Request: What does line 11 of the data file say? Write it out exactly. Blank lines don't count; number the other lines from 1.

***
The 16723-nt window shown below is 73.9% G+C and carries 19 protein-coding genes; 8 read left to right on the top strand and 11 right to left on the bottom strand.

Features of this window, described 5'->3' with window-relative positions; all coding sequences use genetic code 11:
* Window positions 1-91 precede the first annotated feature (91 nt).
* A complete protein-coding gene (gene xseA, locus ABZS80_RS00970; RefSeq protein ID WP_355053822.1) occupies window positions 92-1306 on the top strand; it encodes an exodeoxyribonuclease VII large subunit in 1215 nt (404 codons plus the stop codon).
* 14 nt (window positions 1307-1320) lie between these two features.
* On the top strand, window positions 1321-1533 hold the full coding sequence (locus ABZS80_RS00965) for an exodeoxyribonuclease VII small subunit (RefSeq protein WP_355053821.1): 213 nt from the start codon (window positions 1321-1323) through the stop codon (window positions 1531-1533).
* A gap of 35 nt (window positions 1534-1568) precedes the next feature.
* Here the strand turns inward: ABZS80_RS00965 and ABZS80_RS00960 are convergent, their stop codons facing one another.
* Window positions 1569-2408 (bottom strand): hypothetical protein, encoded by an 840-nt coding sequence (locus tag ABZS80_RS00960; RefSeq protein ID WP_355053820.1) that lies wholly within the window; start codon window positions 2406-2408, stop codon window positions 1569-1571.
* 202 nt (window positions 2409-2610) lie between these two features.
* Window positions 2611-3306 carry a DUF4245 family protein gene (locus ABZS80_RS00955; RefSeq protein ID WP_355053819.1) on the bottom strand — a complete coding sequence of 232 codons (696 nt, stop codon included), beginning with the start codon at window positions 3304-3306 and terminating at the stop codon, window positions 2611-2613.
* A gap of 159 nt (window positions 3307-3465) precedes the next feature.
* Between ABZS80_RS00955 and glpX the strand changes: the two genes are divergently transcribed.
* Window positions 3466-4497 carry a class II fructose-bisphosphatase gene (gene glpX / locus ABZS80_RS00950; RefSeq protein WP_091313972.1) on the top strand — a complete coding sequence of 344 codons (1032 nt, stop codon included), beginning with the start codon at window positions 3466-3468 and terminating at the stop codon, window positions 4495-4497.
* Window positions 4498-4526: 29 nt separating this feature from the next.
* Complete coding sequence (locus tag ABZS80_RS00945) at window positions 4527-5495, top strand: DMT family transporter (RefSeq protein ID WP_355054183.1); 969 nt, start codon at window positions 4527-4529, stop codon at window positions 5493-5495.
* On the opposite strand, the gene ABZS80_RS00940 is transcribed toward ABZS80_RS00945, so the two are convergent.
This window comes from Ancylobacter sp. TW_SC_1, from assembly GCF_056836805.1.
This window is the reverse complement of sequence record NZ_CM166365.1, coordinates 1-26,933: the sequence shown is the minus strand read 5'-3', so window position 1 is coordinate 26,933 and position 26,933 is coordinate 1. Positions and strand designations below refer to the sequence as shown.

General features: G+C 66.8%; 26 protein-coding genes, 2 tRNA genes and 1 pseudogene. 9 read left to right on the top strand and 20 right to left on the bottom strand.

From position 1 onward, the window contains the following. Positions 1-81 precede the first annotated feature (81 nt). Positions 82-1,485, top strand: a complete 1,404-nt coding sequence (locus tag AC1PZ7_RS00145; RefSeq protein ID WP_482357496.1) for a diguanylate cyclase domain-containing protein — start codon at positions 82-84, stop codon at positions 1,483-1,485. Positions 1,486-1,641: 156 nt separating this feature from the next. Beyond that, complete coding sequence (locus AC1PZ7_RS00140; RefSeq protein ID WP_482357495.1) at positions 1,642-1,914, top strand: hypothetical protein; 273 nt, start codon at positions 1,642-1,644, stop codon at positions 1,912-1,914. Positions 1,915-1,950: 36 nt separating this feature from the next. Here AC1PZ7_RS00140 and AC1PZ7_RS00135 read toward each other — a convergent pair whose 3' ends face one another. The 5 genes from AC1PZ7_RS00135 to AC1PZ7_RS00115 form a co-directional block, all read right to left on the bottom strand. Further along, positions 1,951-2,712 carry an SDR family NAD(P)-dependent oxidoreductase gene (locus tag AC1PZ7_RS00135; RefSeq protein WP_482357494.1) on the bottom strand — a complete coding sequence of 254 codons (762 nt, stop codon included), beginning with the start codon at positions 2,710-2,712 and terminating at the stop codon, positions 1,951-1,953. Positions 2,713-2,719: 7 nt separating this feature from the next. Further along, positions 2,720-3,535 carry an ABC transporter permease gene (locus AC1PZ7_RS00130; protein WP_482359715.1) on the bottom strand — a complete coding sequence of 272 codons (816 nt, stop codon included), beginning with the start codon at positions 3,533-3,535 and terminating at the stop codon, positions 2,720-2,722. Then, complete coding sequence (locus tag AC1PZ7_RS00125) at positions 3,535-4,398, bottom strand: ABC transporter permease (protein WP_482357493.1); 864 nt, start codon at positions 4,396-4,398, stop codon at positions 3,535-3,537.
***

* Window positions 2611-3306 carry a DUF4245 family protein gene (locus ABZS80_RS00955; RefSeq protein ID WP_355053819.1) on the bottom strand — a complete coding sequence of 232 codons (696 nt, stop codon included), beginning with the start codon at window positions 3304-3306 and terminating at the stop codon, window positions 2611-2613.